317 F.2d 277
Ernest Oliver ORTIZ and Jack Ross Berryhill, Appellants,
UNITED STATES of America, Appellee.
United States Court of Appeals Fifth Circuit.
May 17, 1963.
Marvin F. Foster, Jr., Corpus Christi, Tex., for appellants.
Scott T. Cook, Asst. U. S. Atty., Houston, Tex., Woodrow Seals, U. S. Atty., for appellee.
Before HUTCHESON, CAMERON and JONES, Circuit Judges.
JONES, Circuit Judge.
The appellants seek relief from conviction, made by the court after waiver of a jury, and sentence for failure to register a firearm which they had in their possession in violation of 26 U.S. C.A. § 58411 and 5851.2
The appellant Ortiz moved for the suppression of a sawed-off Enfield Rifle, which was the firearm described in the indictment, asserting that it had been obtained by an unlawful search and seizure. The motion was denied. Both defendants objected to the admission in evidence of the rifle. The objection was overruled. On this appeal three questions are submitted by the appellants: the validity of the search for and seizure of the rifle, the sufficiency of the evidence, and the constitutionality of the statute under which the appellants were convicted.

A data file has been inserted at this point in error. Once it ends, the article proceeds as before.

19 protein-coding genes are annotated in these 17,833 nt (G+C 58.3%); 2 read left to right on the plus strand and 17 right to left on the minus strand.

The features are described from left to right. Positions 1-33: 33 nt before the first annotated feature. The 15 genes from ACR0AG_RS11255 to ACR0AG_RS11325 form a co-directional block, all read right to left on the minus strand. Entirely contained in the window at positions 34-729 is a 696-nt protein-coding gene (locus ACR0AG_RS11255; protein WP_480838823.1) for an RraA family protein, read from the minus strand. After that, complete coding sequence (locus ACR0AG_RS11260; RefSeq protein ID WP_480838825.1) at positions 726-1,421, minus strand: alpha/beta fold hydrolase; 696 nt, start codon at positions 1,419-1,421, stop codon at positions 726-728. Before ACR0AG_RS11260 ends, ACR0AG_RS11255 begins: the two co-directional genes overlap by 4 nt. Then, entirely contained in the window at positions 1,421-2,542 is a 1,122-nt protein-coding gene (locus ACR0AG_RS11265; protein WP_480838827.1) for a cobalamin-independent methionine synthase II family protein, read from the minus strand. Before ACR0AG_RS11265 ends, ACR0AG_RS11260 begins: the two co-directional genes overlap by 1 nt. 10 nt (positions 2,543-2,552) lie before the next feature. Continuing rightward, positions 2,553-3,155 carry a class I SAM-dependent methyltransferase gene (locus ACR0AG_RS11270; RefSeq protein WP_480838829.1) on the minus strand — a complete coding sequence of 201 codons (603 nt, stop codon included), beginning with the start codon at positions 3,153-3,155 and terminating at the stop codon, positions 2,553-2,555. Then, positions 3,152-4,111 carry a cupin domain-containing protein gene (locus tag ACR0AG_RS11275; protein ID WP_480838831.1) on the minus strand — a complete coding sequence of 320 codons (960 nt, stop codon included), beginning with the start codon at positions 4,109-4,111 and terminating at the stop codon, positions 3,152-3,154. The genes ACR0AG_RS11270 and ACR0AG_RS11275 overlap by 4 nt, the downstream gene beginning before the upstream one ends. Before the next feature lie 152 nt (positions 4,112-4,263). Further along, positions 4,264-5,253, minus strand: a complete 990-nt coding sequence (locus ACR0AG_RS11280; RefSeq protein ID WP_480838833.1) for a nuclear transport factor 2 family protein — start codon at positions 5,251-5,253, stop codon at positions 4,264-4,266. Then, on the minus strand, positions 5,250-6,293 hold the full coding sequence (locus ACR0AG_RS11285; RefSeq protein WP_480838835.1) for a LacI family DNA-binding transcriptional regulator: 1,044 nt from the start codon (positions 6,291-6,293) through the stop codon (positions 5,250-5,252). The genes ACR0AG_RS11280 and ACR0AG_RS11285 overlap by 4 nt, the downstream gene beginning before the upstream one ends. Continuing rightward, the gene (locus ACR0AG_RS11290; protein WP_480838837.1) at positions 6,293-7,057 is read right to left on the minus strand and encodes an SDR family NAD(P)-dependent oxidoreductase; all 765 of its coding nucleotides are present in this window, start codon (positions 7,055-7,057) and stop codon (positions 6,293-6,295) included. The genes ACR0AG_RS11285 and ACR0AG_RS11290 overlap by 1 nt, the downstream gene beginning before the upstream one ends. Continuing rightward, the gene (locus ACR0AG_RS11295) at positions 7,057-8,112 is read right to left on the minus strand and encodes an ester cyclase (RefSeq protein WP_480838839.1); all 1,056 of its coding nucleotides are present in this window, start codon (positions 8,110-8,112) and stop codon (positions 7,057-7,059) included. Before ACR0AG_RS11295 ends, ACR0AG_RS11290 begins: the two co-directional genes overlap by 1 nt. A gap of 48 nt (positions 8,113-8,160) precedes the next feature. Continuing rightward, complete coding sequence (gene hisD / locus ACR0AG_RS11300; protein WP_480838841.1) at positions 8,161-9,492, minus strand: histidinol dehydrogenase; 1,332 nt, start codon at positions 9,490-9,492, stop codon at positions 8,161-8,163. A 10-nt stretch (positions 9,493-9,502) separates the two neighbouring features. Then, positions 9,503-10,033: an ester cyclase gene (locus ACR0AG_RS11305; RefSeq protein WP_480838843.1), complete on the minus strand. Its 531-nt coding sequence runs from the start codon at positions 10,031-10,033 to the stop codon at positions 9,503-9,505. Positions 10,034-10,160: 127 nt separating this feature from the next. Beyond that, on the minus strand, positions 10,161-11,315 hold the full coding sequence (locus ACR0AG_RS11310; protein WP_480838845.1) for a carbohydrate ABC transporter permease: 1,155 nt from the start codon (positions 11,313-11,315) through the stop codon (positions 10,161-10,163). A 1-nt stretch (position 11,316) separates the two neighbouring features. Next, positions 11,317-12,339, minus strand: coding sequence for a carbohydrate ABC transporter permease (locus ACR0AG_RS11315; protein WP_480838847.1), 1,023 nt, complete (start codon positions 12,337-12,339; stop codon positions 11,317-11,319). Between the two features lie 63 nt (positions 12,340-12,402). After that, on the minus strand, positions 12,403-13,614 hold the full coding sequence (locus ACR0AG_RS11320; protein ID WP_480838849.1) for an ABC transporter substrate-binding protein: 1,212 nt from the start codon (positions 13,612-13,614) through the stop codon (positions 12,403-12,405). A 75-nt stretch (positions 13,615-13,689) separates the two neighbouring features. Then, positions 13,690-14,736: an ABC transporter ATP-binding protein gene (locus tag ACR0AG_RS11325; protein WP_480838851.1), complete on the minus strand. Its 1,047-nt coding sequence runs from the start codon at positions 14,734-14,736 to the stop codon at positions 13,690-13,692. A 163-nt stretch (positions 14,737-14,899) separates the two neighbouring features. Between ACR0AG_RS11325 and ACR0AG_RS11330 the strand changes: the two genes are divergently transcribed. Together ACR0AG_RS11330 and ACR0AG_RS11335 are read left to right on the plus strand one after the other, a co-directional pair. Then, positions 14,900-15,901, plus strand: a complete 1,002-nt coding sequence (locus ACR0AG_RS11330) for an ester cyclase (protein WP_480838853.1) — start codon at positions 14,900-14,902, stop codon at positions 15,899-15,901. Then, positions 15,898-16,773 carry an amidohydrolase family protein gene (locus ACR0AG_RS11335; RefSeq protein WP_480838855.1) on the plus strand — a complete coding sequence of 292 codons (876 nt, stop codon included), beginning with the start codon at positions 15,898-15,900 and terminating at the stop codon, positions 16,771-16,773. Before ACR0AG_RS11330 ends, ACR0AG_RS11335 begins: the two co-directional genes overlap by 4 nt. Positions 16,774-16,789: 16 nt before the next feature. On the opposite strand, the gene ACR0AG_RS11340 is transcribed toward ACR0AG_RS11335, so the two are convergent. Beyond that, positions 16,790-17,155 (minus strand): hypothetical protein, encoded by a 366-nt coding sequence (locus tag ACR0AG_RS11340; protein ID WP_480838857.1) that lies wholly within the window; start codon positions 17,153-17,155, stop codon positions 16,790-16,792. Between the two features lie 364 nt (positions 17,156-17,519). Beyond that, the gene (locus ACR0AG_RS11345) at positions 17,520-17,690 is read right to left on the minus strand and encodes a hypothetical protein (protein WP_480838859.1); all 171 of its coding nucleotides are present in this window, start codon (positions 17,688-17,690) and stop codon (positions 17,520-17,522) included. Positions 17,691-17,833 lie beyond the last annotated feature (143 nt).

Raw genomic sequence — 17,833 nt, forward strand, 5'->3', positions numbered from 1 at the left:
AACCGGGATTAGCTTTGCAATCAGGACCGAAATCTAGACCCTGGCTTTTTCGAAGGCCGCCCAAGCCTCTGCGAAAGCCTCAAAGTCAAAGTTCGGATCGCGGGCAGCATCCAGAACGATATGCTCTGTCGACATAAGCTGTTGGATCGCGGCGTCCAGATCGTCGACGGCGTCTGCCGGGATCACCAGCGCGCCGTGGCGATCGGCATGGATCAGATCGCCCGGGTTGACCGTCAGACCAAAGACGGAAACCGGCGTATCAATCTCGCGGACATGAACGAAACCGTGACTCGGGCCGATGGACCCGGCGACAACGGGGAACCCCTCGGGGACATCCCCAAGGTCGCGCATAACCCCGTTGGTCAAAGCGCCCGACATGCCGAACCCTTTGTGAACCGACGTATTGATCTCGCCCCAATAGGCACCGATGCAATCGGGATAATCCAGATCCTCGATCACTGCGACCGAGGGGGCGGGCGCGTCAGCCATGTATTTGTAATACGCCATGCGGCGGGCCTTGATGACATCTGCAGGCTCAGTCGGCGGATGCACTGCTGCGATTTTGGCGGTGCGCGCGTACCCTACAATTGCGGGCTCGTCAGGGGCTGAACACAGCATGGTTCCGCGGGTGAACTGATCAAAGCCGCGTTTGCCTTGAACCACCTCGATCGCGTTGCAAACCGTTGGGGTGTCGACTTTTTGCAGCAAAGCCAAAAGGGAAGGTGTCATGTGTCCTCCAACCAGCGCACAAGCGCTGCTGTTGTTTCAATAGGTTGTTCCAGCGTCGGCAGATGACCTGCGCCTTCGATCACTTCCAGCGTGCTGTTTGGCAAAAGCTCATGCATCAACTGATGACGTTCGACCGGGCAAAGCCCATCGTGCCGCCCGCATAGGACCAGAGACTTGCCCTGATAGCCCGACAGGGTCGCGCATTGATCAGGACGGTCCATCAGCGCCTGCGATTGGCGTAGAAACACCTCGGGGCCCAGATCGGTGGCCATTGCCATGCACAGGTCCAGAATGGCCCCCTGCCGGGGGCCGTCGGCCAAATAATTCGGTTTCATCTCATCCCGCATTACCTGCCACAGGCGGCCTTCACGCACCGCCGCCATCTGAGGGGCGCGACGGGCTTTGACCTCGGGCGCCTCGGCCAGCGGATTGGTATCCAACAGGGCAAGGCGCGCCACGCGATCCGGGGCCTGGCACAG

The only material evidence, in addition to the rifle,3 was the testimony of two policemen of the City of Corpus Christi, Texas. These officers, so their testimony disclosed, were on a routine patrol in the early morning hours when they noticed an automobile, in which the appellants were riding, backing out of an unlighted filling station driveway and away from a telephone booth located on a corner of the filling station area. The car, as it backed out to the street, was without lights. As the car swung around to head down the street the lights were turned on. Both officers know that the coin box of a telephone booth had been broken open two or three weeks earlier by shooting the lock open. The officers stopped the car. They noticed a paper sack on the front seat. Inquiry was made as to the contents of the sack. They were told by the appellants that it was coins from a bar they had helped close up. The officers saw also a blanket, spotted with holes and stains, in the back of the car. The officers asked the appellants to go to the back of the car where one watched them and the other searched the car. The rifle was taken from under the seat. The appellants were then placed under formal arrest for violating a weapons ordinance, handcuffed and taken to the city police station. There was no arrest made for a traffic violation and it was not shown that there had been any traffic violation. One of the officers said that they had a traffic violation in mind and they always try to have some minor type of traffic violation in mind so that if nothing came out "we'd be covered." It is clear that the car was stopped and the search was made, not because of any offense being committed in the presence of officers nor because of any information possessed by the officers that the appellants had committed or were about to commit a criminal offense. The car was stopped and searched because and only because of the suspicion of the officers, and this is demonstrated by their testimony.